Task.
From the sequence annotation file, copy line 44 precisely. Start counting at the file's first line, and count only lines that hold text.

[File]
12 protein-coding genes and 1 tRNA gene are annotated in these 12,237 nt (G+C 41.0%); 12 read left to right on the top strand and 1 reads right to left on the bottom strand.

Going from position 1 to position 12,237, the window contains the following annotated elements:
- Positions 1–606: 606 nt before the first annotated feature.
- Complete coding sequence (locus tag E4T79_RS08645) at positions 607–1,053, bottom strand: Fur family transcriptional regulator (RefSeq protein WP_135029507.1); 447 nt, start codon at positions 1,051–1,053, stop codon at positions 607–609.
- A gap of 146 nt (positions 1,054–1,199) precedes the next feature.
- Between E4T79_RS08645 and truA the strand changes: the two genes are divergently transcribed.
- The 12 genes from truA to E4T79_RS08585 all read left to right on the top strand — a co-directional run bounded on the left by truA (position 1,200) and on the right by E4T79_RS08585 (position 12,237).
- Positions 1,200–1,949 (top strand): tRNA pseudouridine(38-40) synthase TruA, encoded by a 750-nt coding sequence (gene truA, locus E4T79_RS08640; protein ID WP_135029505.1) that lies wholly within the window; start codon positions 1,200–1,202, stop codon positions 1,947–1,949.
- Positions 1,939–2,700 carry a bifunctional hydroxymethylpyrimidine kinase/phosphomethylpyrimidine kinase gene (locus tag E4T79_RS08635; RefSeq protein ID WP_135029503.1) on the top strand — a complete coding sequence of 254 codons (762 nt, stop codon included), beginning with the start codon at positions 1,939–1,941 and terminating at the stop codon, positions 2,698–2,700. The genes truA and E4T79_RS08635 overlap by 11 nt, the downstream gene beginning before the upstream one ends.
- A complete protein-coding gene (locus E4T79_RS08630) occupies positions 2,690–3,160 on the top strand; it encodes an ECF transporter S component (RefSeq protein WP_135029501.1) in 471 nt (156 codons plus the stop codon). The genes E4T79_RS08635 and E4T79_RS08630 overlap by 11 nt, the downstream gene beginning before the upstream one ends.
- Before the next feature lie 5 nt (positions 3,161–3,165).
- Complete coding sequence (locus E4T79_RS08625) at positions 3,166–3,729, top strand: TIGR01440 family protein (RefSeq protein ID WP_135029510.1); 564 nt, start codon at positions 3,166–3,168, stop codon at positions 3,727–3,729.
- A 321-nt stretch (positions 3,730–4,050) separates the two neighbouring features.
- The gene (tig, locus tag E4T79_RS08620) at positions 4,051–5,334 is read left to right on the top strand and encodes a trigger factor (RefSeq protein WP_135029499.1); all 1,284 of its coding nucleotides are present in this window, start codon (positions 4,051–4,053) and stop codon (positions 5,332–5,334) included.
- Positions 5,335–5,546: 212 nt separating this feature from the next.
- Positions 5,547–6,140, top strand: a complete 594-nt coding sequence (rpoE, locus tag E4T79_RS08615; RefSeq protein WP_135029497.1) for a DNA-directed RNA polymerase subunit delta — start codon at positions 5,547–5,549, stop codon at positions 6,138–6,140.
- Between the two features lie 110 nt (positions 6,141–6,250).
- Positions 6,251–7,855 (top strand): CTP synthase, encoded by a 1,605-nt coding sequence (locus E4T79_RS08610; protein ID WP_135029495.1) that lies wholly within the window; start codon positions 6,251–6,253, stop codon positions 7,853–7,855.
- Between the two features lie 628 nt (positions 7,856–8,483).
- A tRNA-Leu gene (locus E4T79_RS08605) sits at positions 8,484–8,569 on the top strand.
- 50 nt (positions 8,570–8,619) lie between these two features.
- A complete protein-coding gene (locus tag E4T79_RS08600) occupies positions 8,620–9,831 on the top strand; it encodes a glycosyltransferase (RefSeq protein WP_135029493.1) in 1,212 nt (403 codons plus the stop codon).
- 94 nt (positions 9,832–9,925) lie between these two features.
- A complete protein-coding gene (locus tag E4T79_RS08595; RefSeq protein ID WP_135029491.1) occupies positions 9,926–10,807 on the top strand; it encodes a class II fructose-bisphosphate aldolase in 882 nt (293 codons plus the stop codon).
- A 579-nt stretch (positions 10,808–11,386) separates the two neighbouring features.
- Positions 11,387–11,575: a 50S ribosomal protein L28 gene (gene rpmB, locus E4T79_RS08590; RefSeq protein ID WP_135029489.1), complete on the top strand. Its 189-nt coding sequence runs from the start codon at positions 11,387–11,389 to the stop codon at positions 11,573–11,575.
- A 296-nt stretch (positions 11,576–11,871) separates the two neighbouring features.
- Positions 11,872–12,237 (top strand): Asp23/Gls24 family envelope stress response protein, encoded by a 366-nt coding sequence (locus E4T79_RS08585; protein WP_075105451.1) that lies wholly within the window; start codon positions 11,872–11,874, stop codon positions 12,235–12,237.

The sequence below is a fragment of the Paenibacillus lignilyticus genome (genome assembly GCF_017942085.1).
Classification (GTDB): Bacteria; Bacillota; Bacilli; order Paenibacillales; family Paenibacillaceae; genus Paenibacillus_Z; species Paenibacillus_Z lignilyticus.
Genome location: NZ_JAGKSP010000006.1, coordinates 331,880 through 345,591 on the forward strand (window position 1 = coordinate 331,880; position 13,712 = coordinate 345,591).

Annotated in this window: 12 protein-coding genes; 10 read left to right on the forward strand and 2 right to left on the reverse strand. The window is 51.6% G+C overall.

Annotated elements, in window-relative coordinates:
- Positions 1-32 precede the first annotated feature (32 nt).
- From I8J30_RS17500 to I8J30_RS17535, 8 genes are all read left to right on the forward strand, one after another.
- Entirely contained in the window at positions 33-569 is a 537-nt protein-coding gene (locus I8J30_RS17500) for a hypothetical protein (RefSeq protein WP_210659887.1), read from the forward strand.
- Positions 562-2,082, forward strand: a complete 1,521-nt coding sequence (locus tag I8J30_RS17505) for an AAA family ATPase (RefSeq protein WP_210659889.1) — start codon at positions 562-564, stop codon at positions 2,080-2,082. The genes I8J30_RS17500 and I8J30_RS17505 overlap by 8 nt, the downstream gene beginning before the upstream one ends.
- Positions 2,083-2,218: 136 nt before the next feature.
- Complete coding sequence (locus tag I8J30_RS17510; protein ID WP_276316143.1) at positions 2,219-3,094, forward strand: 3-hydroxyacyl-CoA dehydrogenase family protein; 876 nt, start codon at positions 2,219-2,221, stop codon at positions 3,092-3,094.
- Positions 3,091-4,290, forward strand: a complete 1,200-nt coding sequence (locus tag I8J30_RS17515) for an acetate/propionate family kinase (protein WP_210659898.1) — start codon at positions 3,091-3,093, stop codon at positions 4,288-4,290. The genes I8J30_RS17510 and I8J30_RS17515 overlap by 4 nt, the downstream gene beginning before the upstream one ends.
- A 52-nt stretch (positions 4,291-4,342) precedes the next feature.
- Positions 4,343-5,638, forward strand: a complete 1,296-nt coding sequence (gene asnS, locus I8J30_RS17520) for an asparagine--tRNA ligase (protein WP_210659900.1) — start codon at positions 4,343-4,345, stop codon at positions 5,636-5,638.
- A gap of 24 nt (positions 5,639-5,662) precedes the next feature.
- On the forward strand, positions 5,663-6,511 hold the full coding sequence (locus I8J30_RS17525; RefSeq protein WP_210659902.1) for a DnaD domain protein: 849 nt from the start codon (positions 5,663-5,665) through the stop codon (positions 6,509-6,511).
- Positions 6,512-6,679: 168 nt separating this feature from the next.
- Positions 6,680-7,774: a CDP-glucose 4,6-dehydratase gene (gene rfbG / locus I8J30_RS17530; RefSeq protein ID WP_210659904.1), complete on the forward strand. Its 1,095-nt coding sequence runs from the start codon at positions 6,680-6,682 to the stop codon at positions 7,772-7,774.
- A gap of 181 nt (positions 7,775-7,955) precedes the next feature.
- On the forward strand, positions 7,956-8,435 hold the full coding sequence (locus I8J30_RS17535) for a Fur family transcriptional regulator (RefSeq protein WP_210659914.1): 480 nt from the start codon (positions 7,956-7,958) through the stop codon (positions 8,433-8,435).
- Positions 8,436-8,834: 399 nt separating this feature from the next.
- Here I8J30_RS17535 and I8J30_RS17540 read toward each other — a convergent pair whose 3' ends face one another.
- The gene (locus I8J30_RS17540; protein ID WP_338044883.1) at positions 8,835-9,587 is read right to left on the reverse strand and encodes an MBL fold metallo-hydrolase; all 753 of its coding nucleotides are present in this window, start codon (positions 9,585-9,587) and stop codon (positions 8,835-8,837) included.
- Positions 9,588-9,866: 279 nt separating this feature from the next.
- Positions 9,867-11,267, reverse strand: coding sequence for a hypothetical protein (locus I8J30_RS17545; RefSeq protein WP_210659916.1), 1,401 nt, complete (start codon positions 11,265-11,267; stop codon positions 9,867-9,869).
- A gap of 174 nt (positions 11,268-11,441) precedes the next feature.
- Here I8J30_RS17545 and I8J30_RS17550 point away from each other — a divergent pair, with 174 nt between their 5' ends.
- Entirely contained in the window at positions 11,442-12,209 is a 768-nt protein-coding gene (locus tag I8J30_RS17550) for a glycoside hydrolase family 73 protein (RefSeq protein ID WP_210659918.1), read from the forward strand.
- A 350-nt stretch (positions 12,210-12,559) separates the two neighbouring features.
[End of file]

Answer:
- On the forward strand, positions 5,663-6,511 hold the full coding sequence (locus I8J30_RS17525; RefSeq protein WP_210659902.1) for a DnaD domain protein: 849 nt from the start codon (positions 5,663-5,665) through the stop codon (positions 6,509-6,511).